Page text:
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A Population-Based Policy and Systems Change Approach to Prevent and Control Hypertension men). The prospective study with the strongest association between BMI and hypertension was the Nurses’ Health Study. Nurses who had a BMI of 25.0 to 25.9 had a 2.6-fold (2.3-2.8) increased risk of developing hypertension during the subsequent 16 years compared to the leanest women, and the risk increased stepwise with higher BMIs (Huang et al., 1998). The relative risk estimates for the other prospective studies fell between these values, and the mean relative risk was 1.7. Using this mean and range of effect estimates and a population prevalence of overweight and obesity of 66 percent, it can be estimated that approximately 32 percent (range between 17 and 51 percent) of new hypertension cases occurring in the United States can be attributed to overweight and obesity (Table 4-1). Important supportive evidence for these epidemiological findings has been provided by a series of randomized trials that have analyzed the effect of weight loss interventions on blood pressure; the majority of these studies succeeded in reducing weight in the intervention group by about 5 kg (Anderssen et al., 1995; Croft et al., 1986; Jalkanen, 1991; Stevens et al., 2001; The Trials of Hypertension Prevention Collaborative Research Group, 1992, 1997; Wassertheil-Smoller et al., 1992). Two meta-analyses have been performed that pool the results of these trials. The more recent meta-analysis, by Horvath et al. (2008), demonstrated a 6 mm Hg (−3 to −10 mm Hg) decrease in systolic blood pressure with weight loss. The older study by Ebrahim and Smith (1998) found a 5 mm Hg (−2 to −8 mm Hg) fall in systolic blood pressure with weight loss Based on these results, an intervention (to reduce weight by about 5 kg, or 10 lbs) applied to overweight and obese members of the population would hypothetically reduce the overall population prevalence of hypertension by 7 to 8 percent. Additionally, an estimated 24-28 percent of hypertension in the United States may be attributable to overweight and obesity, an estimate that is consistent with the attributable fractions computed using observational data. DECREASE SODIUM INTAKE Based upon 2004 statistics using calculated intakes of sodium, 87 percent of U.S. adults consumed what is considered excess sodium based on the Dietary Guidelines for Americans (>100 mmol of sodium >2,400 mg sodium >6,000 mg of salt [sodium chloride]) (NCHS, 2008) (Table 4-2).1 Further, the Dietary Guidelines for Americans, 2005, and the American 1 Conversion factors: In view of the variability of the published data referred to in this report the following conversion information is provided. To convert millimoles (mmol) to milligrams (mg) of sodium, chloride, or sodium chloride, multiply mmol by 23, 35.5, or 58.5 (the respective molecular weights of sodium, chloride, and sodium chloride), respectively. To convert millimoles (mmol) of potassium to mg of potassium, multiply by 39, the molecular weight of potassium.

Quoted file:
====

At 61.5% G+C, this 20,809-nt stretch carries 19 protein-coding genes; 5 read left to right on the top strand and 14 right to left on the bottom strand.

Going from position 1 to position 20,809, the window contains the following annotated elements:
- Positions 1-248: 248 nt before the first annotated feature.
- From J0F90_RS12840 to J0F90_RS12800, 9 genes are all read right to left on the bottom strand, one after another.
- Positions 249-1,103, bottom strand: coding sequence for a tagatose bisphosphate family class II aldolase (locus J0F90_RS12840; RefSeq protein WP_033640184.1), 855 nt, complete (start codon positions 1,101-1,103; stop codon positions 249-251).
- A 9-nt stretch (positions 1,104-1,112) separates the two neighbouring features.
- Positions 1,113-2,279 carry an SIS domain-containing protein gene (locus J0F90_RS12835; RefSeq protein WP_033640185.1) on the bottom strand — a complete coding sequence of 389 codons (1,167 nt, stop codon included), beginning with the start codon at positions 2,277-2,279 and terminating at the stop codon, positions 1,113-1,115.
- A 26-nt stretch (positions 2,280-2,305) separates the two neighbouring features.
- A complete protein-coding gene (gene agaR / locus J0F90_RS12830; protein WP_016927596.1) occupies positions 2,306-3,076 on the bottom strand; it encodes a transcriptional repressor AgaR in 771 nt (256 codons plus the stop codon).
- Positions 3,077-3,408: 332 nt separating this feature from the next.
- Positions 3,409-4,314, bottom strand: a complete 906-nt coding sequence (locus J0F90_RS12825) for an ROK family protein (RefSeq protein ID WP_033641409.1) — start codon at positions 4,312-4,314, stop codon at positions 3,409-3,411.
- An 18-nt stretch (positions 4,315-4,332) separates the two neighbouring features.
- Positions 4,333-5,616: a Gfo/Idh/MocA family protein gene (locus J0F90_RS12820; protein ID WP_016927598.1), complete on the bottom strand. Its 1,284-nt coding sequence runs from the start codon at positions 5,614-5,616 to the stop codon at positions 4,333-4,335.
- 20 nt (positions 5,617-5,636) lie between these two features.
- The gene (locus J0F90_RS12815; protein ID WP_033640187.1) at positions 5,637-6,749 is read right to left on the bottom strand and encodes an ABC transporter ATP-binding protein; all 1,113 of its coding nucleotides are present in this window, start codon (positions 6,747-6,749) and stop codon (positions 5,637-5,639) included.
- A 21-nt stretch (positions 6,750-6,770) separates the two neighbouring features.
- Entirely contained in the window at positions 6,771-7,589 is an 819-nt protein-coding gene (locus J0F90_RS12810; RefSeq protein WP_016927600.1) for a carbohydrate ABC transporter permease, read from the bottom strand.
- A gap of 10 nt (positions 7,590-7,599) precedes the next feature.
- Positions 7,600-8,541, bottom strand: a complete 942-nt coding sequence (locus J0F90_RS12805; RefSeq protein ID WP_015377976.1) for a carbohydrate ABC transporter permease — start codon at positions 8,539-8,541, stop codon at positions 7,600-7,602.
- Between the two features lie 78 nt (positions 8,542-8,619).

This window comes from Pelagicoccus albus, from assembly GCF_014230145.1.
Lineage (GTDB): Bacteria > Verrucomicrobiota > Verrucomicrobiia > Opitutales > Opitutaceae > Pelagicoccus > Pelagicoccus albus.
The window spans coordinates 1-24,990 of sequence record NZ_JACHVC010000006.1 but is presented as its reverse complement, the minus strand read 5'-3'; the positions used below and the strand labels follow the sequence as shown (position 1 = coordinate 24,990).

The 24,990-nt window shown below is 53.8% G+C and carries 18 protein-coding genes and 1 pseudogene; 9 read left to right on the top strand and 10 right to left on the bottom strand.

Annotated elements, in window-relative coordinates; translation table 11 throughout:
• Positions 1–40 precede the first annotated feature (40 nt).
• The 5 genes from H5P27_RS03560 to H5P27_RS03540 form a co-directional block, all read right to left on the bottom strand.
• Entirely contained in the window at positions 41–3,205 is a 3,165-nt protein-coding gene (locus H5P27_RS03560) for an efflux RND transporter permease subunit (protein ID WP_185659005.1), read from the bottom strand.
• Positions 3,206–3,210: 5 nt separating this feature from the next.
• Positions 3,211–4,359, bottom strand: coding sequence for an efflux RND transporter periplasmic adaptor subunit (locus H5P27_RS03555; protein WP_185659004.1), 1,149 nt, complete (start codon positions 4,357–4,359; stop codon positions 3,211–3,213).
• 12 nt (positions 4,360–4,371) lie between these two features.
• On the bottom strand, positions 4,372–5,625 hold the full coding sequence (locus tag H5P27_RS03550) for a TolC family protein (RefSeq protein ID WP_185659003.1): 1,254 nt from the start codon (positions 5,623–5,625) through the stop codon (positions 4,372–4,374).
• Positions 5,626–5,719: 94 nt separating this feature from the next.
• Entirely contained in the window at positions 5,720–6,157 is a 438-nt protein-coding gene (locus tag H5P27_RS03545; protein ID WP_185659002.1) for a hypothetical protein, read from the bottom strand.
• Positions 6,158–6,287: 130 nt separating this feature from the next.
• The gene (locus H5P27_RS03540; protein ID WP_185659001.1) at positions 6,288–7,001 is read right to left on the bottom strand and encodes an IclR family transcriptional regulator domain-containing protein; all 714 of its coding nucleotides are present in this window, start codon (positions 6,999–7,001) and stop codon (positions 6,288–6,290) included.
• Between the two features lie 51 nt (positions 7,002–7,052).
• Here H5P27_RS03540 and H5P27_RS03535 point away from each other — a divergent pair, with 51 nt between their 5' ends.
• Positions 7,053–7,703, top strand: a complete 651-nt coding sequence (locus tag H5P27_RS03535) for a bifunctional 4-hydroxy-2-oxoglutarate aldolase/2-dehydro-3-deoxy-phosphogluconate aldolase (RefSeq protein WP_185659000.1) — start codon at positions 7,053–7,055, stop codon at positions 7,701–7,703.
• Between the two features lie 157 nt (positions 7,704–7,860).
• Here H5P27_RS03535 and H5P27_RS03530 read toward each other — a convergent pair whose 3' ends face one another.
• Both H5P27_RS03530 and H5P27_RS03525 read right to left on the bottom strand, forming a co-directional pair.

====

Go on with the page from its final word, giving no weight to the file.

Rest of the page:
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A Population-Based Policy and Systems Change Approach to Prevent and Control Hypertension TABLE 4-2 Risk Factor: High Salt Intake Modifiable Risk Factor Definition Prevalence (source) High salt intake ≥ 2,400 mg/day sodium Relative risk, mean (range) 1.3 (1.2-1.4) 0.87 (HHS, 2008) Attributable fraction, mean (range) 32% (17-51%) Lifestyle intervention References Initial SBPa Change in SBP Anticipated change in HTNb prevalence Attributable fraction Reduce salt intake (He and MacGregor, 2004) 131 (19) −4 (−3 to −5) 6% (5-8%) 21% a Systolic blood pressure. b Hypertension.